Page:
HISTORY OF CASE ONE.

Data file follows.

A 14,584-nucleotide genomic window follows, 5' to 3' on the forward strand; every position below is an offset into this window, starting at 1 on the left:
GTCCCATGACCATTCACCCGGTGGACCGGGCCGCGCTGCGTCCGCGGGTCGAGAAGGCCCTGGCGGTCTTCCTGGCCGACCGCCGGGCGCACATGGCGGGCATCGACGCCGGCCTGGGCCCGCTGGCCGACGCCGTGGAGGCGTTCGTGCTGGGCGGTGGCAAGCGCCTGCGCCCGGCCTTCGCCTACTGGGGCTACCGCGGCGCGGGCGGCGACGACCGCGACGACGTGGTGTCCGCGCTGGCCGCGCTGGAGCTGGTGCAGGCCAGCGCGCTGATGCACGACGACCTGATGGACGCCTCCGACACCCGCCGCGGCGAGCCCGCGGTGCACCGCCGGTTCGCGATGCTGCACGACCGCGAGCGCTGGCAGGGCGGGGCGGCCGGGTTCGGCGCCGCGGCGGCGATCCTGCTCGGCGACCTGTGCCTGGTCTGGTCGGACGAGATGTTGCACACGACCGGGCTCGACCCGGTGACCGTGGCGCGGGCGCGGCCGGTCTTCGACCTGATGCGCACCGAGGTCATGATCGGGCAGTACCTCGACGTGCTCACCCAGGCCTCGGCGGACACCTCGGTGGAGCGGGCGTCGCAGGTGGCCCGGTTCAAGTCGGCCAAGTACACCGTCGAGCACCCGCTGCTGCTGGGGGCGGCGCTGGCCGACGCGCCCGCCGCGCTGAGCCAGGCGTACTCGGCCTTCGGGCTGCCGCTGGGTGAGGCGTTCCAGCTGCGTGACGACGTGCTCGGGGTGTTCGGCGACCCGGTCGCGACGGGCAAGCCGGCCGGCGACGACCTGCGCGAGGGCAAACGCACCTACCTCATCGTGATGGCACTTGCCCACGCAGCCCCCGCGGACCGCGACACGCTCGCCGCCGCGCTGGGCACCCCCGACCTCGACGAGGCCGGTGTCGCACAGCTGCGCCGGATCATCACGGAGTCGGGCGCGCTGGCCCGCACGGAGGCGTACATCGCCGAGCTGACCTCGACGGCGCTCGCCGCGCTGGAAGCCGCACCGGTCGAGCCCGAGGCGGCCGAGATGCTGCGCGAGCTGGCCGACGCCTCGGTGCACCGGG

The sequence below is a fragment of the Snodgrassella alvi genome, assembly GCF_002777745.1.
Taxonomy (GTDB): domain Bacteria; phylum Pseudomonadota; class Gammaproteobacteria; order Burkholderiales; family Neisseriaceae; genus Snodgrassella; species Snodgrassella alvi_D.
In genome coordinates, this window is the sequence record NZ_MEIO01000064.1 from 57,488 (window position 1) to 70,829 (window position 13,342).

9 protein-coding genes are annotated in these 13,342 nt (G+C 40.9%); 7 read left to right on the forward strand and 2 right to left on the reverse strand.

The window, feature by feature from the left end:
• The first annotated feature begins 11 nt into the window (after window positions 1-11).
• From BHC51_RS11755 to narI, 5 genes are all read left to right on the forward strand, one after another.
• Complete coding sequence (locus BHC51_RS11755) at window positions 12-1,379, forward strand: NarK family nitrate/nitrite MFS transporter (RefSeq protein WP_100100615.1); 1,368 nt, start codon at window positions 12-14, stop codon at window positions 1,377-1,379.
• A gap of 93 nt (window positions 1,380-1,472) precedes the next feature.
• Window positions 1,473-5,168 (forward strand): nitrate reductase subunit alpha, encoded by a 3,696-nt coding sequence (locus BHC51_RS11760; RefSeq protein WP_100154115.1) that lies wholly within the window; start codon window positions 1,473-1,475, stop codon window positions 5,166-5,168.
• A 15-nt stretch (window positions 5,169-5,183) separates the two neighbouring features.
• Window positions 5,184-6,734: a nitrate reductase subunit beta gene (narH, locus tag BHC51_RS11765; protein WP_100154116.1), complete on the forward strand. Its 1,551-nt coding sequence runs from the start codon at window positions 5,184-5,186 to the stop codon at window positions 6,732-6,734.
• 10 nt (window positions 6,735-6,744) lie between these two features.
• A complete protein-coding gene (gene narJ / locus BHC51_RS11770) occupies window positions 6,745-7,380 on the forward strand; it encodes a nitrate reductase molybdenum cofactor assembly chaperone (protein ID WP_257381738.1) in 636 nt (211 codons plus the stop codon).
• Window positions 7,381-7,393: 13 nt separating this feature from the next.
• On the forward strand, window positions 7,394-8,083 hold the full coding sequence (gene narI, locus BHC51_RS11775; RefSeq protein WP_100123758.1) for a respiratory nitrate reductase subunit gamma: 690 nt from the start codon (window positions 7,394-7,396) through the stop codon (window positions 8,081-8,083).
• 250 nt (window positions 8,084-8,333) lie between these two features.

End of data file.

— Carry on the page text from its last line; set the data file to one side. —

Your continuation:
—By Dr. Sherman. The patient is a man aged about 40. He has had no serious illness since childhood, when he had an attack of scarlatina, following which he was unable to walk for four months. He has not had syphilis. He has some dry eczema upon his forehead and about the joints. He eats well. His bowel and bladder functions are normal and he sleeps well. He has no sugar nor albumin in his urine.He gives a long account of the conditions which led to the removal of his left leg. About 1878, when it was the fashion to wear low shoes with large buckles, he had a severe pain at the top of the left instep and so discarded his buckle shoes. For some time he was then free from pain, but after awhile it returned with greater severity; it was